Written by Courtney Asman, Indiana State University (Class 2019)
One of the first questions I typically get when I tell people I’m a student in genetic counseling is my opinion on direct to consumer sites like 23andme. My first thought is it’s harmless for people who know better than to use it in place of a medical genetics evaluation, but I know those people aren’t the only ones who seeking out these results. It’s definitely enticing. For a mere $200 dollars, you can learn about your ancestry as well as other health conditions that may put a person at risk. It seems like a small price to pay for the wealth of information you can receive, but the real concern is that it may be doing more harm than good for many people.
Now to 23andMe’s credit, they employ genetic counselors and with a few specific exceptions, do not provide results on medical conditions. They are clear in their disclaimers that the test does not evaluate for every clinically relevant condition and customers should speak with a genetic counselor about their results. Since patients are provided with their raw data, they can submit their DNA results to third parties that will provide more data that may appear to have clinical relevance. These third party sites will have their own disclaimer, but who reads those disclaimers anyway? The unfortunate answer is not many. The methods many of these direct to consumer companies use are not required to the same clinical standards of testing as CLIA certified clinical laboratories, and they don’t test in the same scope a medical provider might order. While that doesn’t mean the results aren’t accurate, they just aren’t testing in conditions with high enough standards to confidently use them to change medical management. While the website itself states that, there seems to be a gap in understanding of the general public. There is limited harm in using sites and services like these until a patient tries to use it in place of medical care. It can become even more problematic if a person doesn’t live anywhere near a genetic counselor to provide more information. With tool such as telemedicine and pushes to put more genetic counselors into the workforce, some of these aspects may be resolved in the future, but my fear is for the individual learning a concerning genetic result and not following up with a medical provider.
With the recent rollout of their FDA approval for 23andMe to start reporting on three genetic variants commonly found in the Ashkenazi Jewish population, many comments I saw on the announcement were by excited users who wanted to know their breast cancer risk. My concern is that people won’t read to the end of the article, won’t realize that not finding a variant does not mean they don’t carry one (since they are only testing for three out of many more common ones in the general population), and that they’ll use it to attempt to make decisions with their medical care going forward.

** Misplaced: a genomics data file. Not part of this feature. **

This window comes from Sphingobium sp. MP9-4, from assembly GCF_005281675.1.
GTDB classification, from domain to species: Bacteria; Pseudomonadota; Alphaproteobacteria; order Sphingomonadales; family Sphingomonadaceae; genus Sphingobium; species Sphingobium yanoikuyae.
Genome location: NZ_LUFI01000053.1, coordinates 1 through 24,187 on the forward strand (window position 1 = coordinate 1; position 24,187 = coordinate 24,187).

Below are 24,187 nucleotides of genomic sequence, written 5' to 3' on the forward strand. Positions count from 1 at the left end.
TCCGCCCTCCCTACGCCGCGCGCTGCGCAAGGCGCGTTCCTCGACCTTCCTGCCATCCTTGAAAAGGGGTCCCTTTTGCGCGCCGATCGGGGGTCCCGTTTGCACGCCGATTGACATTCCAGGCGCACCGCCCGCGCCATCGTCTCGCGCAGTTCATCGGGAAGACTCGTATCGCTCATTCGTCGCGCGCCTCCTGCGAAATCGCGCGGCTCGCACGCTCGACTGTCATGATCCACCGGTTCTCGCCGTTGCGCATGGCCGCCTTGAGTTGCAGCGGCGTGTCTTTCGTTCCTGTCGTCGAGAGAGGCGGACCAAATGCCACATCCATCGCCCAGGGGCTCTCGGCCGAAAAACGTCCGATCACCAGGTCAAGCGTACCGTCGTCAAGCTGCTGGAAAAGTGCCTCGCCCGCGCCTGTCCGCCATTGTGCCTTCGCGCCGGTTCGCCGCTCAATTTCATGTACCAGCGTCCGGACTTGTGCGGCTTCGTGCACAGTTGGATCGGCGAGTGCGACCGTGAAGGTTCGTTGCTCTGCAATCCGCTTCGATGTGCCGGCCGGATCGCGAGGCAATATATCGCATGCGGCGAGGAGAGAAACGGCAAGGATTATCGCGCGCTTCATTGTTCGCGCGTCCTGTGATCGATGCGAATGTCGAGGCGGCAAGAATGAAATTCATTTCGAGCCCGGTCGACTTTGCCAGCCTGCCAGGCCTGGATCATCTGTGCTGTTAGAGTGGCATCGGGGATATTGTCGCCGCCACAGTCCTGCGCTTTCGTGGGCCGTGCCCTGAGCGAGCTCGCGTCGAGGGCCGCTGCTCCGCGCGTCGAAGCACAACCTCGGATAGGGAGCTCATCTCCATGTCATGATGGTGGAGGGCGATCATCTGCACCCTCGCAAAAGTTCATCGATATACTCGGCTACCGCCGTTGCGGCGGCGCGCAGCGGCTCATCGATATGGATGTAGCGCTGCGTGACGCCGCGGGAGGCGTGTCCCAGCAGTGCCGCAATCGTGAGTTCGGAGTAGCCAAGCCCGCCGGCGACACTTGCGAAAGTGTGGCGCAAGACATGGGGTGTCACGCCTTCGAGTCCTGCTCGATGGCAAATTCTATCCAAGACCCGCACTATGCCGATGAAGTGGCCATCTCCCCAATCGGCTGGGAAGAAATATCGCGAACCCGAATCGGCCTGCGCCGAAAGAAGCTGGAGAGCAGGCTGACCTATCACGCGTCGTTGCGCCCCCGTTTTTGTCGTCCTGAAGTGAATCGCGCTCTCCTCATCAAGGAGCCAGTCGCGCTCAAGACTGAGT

Hopefully medical practitioners will be able to recognize the need for clinical confirmation or further testing if patients come in with results one way or another, but my biggest concern is those people who see no variants might think they can stop following up with their healthcare providers with some cancer screening or that they don’t need that genetics appointment after all.
I think this new plethora of direct to consumer testing can be interesting for people wanting to learn about their ancestry or basic genetic information and create more widespread understanding of what genetics can mean, but it can create even more misconceptions that we have to dispel as genetic counselors and even create general feelings that they don’t need to come in for a genetics appointment if they can just get the information emailed to them for less money and trouble than a genetics appointment may cost them. I don’t think they are necessarily bad services, I’m just concerned about the people who put more stock in them than they should at this time.
“23andMe Granted First FDA Authorization for Direct-to-Consumer Genetic Test on Cancer Risk.” 23andMe Media Center. Accessed March 30, 2018. https://mediacenter.23andme.com/press-releases/23andme-granted-first-fda-authorization-direct-consumer-genetic-test-cancer-risk/.
Hawkins, Alice K., and Anita Ho. “Genetic Counseling and the Ethical Issues Around Direct to Consumer Genetic Testing.” SpringerLink. January 31, 2012. Accessed March 30, 2018. https://link.springer.com/article/10.1007/s10897-012-9488-8.